Normally, it is customary to begin metal reviews with a quick summary of the history of the band in question, detailing their highs, lows and the immediate build-up to their brand new release. However, today, we will be discussing Paradise Lost: a band that needs no introduction.
For almost thirty years, these Gothic Brits have been leaders of the doom metal genre, riding high and true with a discography that is as perfect as you could expect a band of their storied and diverse history to possess (sure, 1999’s Host was pretty sub-par but, hey, nobody’s perfect!).
Two years after their acclaimed The Plague Within record, an album which saw the band return the death metal influence to their eclectic musicianship, Paradise Lost’s eagerly anticipated fifteenth disc, Medusa, is looming in the very near-future.
Making their debut for the almost omniscient Nuclear Blast Records, the quintet puts its best foot forward to commence Medusa, letting the raw, percussion driven opening of “Fearless Sky” introduce new drummer Waltteri Väyrynen to listeners. The guitars of Greg Mackintosh and Aaron Aedy then prove similarly weighty, reliant upon slow, ringing power chords, while Nick Holmes drives home the death metal early, letting guttural roars dominate the first half of the eight-minute track. The song gradually builds and builds to a hugely rewarding pay-off mid-way through, shifting to a slower take on the melodic death metal genre by having Holmes introduce an amazing, operatic vocal delivery while the duelling guitars begin to rely upon harmonic, single-string picking.
As this all builds to a rousing conclusion made complete by low-tuned riffing, a powerhouse solo, a blend of harsh and clean singing and quickening drumming, it becomes clear that, already, Medusa has out-done the entirety of The Plague Within that came before it.
Beginning with a Gothic crescendo of undiluted, angered sorrow, “Gods of Ancients” is far more immediate than Medusa’s first track. The drumming and the bass of Steve Edmondson are far more simplistic, suggesting a song that prizes atmosphere over musicianship, while “Fearless Sky” had the ability to balance both. “Gods of Ancients” feels much closer to the primal Gothic–death/doom fusion that The Plague Within specialised in, before “From the Gallows” again offsets that by introducing itself with harmonic guitar-work at the very forefront, which goes onto fuse with yet more growls from Holmes and a shorter run-time to create a track more reminiscent of classic acts like Obituary or Immolation than Paradise Lost.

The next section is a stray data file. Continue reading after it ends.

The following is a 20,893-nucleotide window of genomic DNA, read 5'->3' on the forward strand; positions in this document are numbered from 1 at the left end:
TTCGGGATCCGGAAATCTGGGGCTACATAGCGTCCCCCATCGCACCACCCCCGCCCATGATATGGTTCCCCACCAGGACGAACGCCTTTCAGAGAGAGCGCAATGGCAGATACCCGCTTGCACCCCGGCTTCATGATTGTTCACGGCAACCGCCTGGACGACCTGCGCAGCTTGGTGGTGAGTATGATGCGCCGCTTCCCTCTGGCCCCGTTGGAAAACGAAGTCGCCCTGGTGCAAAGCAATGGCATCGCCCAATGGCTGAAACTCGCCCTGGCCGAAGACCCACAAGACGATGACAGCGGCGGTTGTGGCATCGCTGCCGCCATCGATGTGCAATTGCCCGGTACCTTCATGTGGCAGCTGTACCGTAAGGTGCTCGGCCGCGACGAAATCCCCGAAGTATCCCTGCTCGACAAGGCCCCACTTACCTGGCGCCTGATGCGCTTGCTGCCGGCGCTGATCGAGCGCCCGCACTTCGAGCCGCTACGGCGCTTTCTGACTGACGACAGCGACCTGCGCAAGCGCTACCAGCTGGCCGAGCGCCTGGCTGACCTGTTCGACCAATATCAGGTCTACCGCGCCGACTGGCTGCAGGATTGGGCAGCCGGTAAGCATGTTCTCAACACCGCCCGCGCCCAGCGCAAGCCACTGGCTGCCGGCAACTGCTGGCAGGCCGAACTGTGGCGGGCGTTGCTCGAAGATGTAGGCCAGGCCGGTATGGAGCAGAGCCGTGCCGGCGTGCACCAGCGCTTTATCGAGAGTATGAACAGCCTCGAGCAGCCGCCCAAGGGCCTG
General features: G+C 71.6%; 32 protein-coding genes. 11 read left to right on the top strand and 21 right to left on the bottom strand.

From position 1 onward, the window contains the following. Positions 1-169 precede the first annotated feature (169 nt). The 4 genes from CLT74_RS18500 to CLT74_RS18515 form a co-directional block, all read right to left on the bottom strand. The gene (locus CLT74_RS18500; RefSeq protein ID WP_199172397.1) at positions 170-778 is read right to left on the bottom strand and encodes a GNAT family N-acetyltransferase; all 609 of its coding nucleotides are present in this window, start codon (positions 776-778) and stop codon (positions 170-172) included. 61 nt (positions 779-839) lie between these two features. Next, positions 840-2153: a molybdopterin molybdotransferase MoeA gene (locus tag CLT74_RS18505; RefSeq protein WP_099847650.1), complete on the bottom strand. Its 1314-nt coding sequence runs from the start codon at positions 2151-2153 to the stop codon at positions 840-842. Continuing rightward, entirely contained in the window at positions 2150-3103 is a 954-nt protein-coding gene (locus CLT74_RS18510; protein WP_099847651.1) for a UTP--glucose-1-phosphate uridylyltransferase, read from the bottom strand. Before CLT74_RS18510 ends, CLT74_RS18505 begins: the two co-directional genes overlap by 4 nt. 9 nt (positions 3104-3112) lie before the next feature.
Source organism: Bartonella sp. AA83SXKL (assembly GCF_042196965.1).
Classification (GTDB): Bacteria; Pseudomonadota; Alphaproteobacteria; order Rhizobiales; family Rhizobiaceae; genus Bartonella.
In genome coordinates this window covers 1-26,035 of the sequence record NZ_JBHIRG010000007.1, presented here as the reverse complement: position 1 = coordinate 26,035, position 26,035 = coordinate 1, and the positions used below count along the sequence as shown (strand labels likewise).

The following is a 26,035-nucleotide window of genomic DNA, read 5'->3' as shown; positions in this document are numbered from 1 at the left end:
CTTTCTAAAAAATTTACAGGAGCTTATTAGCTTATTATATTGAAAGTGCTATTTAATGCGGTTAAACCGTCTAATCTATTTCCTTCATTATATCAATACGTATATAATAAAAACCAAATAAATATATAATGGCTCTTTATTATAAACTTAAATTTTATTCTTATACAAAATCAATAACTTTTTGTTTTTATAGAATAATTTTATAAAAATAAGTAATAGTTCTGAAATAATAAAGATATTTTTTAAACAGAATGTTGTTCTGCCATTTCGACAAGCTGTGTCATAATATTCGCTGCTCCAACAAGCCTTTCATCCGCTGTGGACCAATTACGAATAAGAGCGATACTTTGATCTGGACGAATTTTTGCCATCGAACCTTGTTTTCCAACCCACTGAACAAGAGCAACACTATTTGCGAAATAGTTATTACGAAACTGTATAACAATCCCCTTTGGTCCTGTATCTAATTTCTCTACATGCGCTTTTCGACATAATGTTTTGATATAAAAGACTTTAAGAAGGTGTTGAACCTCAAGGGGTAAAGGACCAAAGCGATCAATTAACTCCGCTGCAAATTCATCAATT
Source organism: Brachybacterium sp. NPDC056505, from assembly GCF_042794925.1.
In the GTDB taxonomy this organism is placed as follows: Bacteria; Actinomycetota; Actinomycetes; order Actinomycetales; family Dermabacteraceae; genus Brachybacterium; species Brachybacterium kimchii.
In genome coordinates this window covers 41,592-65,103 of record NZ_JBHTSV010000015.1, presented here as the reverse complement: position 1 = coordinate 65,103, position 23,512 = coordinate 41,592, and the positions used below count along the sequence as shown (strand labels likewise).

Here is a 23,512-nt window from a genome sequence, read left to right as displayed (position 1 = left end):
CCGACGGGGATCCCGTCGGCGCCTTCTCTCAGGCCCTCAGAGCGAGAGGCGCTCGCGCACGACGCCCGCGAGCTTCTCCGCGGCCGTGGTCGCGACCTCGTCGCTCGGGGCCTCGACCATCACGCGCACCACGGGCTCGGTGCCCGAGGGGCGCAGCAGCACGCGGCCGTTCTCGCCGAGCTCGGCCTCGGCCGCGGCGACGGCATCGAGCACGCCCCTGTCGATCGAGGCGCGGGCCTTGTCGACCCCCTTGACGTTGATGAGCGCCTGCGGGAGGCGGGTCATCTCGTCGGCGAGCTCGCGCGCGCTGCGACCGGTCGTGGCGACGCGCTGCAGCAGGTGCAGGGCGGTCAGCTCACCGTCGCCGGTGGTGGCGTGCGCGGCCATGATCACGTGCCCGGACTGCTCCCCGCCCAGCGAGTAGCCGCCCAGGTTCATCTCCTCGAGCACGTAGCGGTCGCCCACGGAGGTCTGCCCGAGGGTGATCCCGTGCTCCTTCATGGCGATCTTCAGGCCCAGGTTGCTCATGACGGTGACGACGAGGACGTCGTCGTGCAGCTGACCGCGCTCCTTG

Lead single “The Longest Winter” goes against the immediacy of its two predecessors by letting calls from crows and the ominous sound of a snowy blizzard (both of which are appropriate given the track’s Chernobyl-orientated lyricism) lull into equally foreboding music. Easily the most clean, sombre and accessible song of Medusa thus far, “The Longest Winter” recreates the aura of Paradise Lost’s mid-‘90s output, which included such unstoppable masterpieces as Icon (1993) and One Second (1997), while also adding in one or two unclean verses, just for good measure.
Edmondson’s bass rules the roost as Medusa’s title track takes the reigns, its low, slow notes permeating almost every second of the similarly slow-burning entry. Fitting as the eponymous song of the album, “Medusa” summarises every musical technique demonstrated on the record thus far, including the diverse axe-work and vocals, before the eerily distorted, isolated strings of its bridge raise the song to possessing its own immense, unsettling signature.
Boasting a duo of hard-rocking solos, “No Passage for the Dead” is an all-out death metal rampage, its closing moments being its shining glory as it presents a dichotomy between Nick Holmes’s growls and operatic, soaring backing singing. Using a technique that has also been employed by extreme acts like Cradle of Filth, it certainly makes this entry in Medusa one of the most epic and awe-inducing.
“Blood and Chaos” deserves to take home an award for being one of the only doom metal tracks to have a breakdown, while also being the most commercially viable song of the record by far. Its energy and speed are the greatest Medusa has to offer, with the melodies from both guitars and front-man constantly being through the roof! As a result, it is truly no surprise for this song to be blessed as its album’s second single and first music video. As brief as it is catchy, the track is strong as a rock n’ roll trailblazer and will excel in a live setting, but it feels somewhat out of place given the far more extreme and gloomy overtones the rest of Medusa very readily emits.
Luckily, the grand closer “Until the Grave” returns us to the despondent normality that Paradise Lost fans know and love. While it isn’t as strong a bookend as the insurmountable “Fearless Sky”, the final song resonates with its sheer heaviness, combined again with operatic backing. However, this time, Medusa goes all out: as opposed to one clean singer, there is a choir of enormous voices, peaking briefly through the mix in brief yet impactful moments. And while it would have been nice for this immense plethora of soaring singers to rear their heads more often, the final result of “Until the Grave” is still an insanely proficient finale.
Overall, then, it would be no exaggeration to say that Medusa is the crowning achievement of Paradise Lost’s latest hot streak, their greatest venture since the criminally underappreciated Faith Divides Us, Death Unites Us (2009). Consistent in tone (for the most part) yet diverse in musicianship, Medusa is an eight-track album on which every entry has its own, recognisable signature. As a result, it is entirely devoid of filler, with every second feeling equally essential and enormous.
PARADISE LOST online: